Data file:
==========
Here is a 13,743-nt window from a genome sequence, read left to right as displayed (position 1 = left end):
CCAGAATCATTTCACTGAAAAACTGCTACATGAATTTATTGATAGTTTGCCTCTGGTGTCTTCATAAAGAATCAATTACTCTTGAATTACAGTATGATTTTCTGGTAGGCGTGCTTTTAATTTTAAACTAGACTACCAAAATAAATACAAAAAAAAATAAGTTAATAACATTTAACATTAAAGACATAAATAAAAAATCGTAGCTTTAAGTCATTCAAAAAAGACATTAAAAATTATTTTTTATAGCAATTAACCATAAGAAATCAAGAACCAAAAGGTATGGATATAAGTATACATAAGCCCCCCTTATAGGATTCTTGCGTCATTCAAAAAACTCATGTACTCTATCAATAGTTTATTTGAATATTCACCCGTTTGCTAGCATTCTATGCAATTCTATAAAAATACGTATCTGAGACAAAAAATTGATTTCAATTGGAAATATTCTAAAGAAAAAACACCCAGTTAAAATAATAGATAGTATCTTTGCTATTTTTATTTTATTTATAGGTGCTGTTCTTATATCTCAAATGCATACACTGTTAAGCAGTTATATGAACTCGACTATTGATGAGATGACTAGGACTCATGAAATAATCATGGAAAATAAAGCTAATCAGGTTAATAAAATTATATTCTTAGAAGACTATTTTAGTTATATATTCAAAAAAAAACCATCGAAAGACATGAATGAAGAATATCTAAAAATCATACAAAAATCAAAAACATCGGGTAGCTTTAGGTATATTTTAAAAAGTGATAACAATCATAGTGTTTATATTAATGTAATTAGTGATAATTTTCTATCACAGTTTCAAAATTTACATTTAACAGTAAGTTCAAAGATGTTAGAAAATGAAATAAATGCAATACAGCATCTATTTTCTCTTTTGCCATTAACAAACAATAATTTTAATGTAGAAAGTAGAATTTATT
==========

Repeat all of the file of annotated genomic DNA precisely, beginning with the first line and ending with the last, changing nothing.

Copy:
Here is a 13,743-nt window from a genome sequence, read left to right as displayed (position 1 = left end):
CCAGAATCATTTCACTGAAAAACTGCTACATGAATTTATTGATAGTTTGCCTCTGGTGTCTTCATAAAGAATCAATTACTCTTGAATTACAGTATGATTTTCTGGTAGGCGTGCTTTTAATTTTAAACTAGACTACCAAAATAAATACAAAAAAAAATAAGTTAATAACATTTAACATTAAAGACATAAATAAAAAATCGTAGCTTTAAGTCATTCAAAAAAGACATTAAAAATTATTTTTTATAGCAATTAACCATAAGAAATCAAGAACCAAAAGGTATGGATATAAGTATACATAAGCCCCCCTTATAGGATTCTTGCGTCATTCAAAAAACTCATGTACTCTATCAATAGTTTATTTGAATATTCACCCGTTTGCTAGCATTCTATGCAATTCTATAAAAATACGTATCTGAGACAAAAAATTGATTTCAATTGGAAATATTCTAAAGAAAAAACACCCAGTTAAAATAATAGATAGTATCTTTGCTATTTTTATTTTATTTATAGGTGCTGTTCTTATATCTCAAATGCATACACTGTTAAGCAGTTATATGAACTCGACTATTGATGAGATGACTAGGACTCATGAAATAATCATGGAAAATAAAGCTAATCAGGTTAATAAAATTATATTCTTAGAAGACTATTTTAGTTATATATTCAAAAAAAAACCATCGAAAGACATGAATGAAGAATATCTAAAAATCATACAAAAATCAAAAACATCGGGTAGCTTTAGGTATATTTTAAAAAGTGATAACAATCATAGTGTTTATATTAATGTAATTAGTGATAATTTTCTATCACAGTTTCAAAATTTACATTTAACAGTAAGTTCAAAGATGTTAGAAAATGAAATAAATGCAATACAGCATCTATTTTCTCTTTTGCCATTAACAAACAATAATTTTAATGTAGAAAGTAGAATTTATT